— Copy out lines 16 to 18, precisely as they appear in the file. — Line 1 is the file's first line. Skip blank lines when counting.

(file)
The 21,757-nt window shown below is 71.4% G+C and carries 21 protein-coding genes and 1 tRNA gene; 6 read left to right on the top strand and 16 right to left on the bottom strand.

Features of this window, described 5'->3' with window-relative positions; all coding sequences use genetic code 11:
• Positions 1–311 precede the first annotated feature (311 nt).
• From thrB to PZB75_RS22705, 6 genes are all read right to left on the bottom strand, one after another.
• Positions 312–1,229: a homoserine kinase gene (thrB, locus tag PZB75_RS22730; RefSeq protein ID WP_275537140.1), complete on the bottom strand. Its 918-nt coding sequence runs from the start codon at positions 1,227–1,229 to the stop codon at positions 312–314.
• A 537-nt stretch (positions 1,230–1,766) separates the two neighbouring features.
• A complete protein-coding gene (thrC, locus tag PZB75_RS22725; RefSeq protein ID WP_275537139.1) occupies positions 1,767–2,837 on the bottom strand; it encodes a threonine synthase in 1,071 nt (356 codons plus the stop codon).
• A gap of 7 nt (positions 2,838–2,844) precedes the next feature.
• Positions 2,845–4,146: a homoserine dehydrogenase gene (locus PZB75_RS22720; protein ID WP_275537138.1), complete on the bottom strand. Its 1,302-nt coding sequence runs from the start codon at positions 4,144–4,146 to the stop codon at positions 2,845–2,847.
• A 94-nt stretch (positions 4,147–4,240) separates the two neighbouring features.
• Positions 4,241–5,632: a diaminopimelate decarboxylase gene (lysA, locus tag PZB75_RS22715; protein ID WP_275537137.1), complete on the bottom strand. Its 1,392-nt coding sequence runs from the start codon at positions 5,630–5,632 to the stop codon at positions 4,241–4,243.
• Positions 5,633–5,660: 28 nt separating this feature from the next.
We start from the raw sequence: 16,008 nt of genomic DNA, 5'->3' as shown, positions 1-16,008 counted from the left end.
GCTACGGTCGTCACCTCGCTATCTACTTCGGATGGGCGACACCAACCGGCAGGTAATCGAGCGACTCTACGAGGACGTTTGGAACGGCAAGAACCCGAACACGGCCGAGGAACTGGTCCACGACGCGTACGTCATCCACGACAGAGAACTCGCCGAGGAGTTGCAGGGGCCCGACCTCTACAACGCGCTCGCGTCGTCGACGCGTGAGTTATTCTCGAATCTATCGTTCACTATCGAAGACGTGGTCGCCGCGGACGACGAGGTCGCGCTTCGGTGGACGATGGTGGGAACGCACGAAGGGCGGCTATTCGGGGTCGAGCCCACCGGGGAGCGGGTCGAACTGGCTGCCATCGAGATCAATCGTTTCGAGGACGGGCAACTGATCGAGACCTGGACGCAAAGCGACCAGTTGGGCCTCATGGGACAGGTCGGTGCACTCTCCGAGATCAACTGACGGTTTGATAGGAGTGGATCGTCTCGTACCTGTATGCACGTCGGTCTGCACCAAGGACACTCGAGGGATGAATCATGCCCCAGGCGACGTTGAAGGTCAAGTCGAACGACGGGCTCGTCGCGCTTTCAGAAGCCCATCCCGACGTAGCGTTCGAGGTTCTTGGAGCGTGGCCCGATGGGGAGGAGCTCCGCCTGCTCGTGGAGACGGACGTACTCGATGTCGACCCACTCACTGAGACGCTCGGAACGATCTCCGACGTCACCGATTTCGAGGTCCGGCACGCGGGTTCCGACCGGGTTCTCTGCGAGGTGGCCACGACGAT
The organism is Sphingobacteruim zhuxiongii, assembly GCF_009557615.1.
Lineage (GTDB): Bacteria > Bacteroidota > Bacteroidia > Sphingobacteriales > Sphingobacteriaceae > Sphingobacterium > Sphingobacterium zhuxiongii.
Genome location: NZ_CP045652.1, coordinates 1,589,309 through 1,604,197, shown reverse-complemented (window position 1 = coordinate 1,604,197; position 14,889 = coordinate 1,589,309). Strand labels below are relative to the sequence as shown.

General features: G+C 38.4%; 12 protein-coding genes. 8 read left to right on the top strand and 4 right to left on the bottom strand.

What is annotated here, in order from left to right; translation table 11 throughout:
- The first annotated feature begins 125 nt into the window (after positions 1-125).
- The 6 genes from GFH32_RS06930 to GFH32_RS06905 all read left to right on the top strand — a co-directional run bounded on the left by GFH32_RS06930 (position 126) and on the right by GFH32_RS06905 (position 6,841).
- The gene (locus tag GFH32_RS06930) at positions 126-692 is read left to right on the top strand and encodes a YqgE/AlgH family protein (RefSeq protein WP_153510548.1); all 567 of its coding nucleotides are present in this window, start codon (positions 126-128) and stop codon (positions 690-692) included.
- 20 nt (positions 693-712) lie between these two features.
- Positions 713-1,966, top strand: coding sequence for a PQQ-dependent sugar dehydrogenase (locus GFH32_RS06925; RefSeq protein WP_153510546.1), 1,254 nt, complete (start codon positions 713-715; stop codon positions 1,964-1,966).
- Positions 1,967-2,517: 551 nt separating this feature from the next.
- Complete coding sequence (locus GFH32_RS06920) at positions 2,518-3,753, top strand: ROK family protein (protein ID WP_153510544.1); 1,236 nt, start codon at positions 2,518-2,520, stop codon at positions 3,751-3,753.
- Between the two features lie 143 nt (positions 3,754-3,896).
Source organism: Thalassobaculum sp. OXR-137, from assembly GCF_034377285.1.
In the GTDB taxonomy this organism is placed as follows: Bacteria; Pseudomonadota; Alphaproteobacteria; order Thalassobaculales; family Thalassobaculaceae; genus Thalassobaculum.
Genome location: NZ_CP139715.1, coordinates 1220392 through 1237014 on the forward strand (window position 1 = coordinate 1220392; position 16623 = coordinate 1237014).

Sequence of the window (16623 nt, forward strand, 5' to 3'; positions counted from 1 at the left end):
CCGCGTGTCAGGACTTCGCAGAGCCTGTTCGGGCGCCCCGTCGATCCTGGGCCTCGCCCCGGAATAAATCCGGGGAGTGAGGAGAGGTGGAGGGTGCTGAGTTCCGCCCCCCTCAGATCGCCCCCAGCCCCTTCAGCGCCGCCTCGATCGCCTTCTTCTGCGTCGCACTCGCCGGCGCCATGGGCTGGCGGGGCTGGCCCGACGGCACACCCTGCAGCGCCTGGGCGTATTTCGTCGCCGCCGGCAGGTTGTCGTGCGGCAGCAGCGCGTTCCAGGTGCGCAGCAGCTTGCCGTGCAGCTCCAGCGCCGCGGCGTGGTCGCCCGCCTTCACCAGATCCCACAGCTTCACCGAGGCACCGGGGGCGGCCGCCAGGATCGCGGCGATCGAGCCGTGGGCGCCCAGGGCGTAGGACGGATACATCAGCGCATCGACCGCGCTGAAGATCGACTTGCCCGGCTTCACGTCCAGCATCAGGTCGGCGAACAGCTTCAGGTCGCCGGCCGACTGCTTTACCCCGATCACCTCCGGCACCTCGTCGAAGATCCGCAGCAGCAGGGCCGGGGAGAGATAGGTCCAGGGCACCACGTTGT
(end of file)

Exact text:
Lineage (GTDB): Bacteria > Bacteroidota > Bacteroidia > Sphingobacteriales > Sphingobacteriaceae > Sphingobacterium > Sphingobacterium zhuxiongii.
Genome location: NZ_CP045652.1, coordinates 1,589,309 through 1,604,197, shown reverse-complemented (window position 1 = coordinate 1,604,197; position 14,889 = coordinate 1,589,309). Strand labels below are relative to the sequence as shown.

General features: G+C 38.4%; 12 protein-coding genes. 8 read left to right on the top strand and 4 right to left on the bottom strand.